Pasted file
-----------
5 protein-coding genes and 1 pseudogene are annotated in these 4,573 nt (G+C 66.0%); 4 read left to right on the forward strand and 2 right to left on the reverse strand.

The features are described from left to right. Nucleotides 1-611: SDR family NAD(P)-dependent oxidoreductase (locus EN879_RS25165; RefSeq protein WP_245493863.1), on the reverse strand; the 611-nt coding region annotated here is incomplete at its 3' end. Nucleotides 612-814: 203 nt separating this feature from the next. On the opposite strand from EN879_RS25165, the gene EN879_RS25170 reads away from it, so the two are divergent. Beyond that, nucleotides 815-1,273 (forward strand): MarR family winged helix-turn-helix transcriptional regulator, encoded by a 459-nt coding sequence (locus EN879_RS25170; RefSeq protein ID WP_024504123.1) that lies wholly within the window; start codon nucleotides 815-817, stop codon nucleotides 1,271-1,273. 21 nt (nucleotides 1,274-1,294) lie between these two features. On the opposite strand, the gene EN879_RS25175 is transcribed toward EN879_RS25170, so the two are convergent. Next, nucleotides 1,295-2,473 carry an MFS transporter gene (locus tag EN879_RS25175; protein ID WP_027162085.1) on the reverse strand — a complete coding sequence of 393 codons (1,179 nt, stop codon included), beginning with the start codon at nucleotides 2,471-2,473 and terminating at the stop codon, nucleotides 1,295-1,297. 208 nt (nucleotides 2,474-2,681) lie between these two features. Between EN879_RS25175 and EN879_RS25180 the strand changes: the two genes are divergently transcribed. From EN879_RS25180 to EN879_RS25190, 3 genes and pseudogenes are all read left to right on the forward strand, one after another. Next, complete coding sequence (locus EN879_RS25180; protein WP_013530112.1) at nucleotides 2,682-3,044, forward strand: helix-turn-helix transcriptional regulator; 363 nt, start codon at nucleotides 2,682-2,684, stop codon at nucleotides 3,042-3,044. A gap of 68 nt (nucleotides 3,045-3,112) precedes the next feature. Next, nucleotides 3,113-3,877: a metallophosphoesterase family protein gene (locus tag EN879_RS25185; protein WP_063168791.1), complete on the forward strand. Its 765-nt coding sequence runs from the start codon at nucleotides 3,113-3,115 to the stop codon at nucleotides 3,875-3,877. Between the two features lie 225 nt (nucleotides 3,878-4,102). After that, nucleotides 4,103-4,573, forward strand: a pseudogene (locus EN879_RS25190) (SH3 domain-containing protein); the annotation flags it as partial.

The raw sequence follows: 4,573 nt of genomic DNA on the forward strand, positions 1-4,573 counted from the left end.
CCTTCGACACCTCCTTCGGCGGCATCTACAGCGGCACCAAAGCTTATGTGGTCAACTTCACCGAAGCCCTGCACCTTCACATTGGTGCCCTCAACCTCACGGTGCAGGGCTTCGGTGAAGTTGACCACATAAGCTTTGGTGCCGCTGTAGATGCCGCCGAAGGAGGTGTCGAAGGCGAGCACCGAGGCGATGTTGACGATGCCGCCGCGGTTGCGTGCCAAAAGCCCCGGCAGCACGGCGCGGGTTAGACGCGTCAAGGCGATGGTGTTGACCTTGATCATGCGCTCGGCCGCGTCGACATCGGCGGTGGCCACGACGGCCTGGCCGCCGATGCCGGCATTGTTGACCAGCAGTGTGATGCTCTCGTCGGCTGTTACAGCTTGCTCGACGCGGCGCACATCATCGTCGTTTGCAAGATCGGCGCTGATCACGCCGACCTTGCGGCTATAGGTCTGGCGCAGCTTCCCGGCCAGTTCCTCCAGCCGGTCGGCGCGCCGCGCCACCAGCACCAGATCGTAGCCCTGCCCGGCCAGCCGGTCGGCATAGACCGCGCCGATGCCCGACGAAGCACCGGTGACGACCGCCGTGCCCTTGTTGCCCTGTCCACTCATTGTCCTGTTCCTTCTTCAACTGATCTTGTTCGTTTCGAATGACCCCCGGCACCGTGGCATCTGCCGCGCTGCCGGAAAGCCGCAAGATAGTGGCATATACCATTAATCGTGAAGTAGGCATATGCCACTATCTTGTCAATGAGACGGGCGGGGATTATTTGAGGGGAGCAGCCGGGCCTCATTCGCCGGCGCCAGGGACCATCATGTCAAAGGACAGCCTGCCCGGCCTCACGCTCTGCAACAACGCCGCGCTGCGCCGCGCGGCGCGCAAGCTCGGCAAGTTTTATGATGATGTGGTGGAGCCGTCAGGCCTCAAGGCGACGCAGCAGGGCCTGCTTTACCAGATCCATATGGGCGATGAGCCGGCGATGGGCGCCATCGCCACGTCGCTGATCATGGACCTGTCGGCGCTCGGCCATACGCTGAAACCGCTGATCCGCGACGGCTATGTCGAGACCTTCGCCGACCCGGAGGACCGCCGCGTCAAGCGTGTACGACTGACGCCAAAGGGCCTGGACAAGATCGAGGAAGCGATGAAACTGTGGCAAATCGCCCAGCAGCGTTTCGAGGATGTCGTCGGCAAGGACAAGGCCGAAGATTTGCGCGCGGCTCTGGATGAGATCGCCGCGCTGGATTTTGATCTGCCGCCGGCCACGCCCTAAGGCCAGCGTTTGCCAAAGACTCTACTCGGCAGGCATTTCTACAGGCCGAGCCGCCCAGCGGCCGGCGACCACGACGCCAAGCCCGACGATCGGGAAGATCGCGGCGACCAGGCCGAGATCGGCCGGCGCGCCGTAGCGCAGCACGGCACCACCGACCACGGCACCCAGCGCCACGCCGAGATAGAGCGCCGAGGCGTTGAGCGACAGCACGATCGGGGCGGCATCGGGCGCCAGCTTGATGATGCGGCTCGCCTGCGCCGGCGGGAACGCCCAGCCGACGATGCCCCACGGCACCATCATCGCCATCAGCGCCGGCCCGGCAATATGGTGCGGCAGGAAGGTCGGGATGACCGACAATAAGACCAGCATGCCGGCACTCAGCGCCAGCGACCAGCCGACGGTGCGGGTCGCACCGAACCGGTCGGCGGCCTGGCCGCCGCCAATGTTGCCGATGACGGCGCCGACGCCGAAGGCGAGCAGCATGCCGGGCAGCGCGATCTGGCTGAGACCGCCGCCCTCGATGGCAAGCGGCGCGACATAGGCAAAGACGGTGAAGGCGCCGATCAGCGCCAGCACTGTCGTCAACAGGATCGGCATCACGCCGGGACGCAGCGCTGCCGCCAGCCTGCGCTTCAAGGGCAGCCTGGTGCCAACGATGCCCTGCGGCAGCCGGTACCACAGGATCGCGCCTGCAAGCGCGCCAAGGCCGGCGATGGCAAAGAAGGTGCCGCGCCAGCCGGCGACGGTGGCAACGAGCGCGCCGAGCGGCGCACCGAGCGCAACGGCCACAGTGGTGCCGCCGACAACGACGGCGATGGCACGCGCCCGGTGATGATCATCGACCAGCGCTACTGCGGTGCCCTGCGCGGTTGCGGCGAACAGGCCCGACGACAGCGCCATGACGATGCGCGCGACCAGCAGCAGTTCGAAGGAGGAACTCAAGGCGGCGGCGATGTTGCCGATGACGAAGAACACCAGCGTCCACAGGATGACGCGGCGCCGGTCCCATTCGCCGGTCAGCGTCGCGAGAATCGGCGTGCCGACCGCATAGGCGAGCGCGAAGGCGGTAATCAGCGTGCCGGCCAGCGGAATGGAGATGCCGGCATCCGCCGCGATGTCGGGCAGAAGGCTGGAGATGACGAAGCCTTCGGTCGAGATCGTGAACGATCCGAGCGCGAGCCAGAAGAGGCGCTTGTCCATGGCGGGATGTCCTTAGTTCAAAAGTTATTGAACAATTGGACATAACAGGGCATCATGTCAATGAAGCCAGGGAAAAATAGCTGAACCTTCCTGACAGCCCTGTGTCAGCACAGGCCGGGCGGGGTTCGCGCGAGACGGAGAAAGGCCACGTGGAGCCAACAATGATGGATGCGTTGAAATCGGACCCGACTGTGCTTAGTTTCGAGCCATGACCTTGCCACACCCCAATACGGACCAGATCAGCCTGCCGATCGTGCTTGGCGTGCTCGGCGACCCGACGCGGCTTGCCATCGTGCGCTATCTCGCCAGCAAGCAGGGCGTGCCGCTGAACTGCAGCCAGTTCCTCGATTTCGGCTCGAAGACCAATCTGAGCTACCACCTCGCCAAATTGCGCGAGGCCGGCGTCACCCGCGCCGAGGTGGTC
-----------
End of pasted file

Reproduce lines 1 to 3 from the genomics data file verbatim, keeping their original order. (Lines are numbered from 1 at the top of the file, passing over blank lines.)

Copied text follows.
5 protein-coding genes and 1 pseudogene are annotated in these 4,573 nt (G+C 66.0%); 4 read left to right on the forward strand and 2 right to left on the reverse strand.

The features are described from left to right. Nucleotides 1-611: SDR family NAD(P)-dependent oxidoreductase (locus EN879_RS25165; RefSeq protein WP_245493863.1), on the reverse strand; the 611-nt coding region annotated here is incomplete at its 3' end. Nucleotides 612-814: 203 nt separating this feature from the next. On the opposite strand from EN879_RS25165, the gene EN879_RS25170 reads away from it, so the two are divergent. Beyond that, nucleotides 815-1,273 (forward strand): MarR family winged helix-turn-helix transcriptional regulator, encoded by a 459-nt coding sequence (locus EN879_RS25170; RefSeq protein ID WP_024504123.1) that lies wholly within the window; start codon nucleotides 815-817, stop codon nucleotides 1,271-1,273. 21 nt (nucleotides 1,274-1,294) lie between these two features. On the opposite strand, the gene EN879_RS25175 is transcribed toward EN879_RS25170, so the two are convergent. Next, nucleotides 1,295-2,473 carry an MFS transporter gene (locus tag EN879_RS25175; protein ID WP_027162085.1) on the reverse strand — a complete coding sequence of 393 codons (1,179 nt, stop codon included), beginning with the start codon at nucleotides 2,471-2,473 and terminating at the stop codon, nucleotides 1,295-1,297. 208 nt (nucleotides 2,474-2,681) lie between these two features. Between EN879_RS25175 and EN879_RS25180 the strand changes: the two genes are divergently transcribed. From EN879_RS25180 to EN879_RS25190, 3 genes and pseudogenes are all read left to right on the forward strand, one after another. Next, complete coding sequence (locus EN879_RS25180; protein WP_013530112.1) at nucleotides 2,682-3,044, forward strand: helix-turn-helix transcriptional regulator; 363 nt, start codon at nucleotides 2,682-2,684, stop codon at nucleotides 3,042-3,044. A gap of 68 nt (nucleotides 3,045-3,112) precedes the next feature. Next, nucleotides 3,113-3,877: a metallophosphoesterase family protein gene (locus tag EN879_RS25185; protein WP_063168791.1), complete on the forward strand. Its 765-nt coding sequence runs from the start codon at nucleotides 3,113-3,115 to the stop codon at nucleotides 3,875-3,877. Between the two features lie 225 nt (nucleotides 3,878-4,102). After that, nucleotides 4,103-4,573, forward strand: a pseudogene (locus EN879_RS25190) (SH3 domain-containing protein); the annotation flags it as partial.

The raw sequence follows: 4,573 nt of genomic DNA on the forward strand, positions 1-4,573 counted from the left end.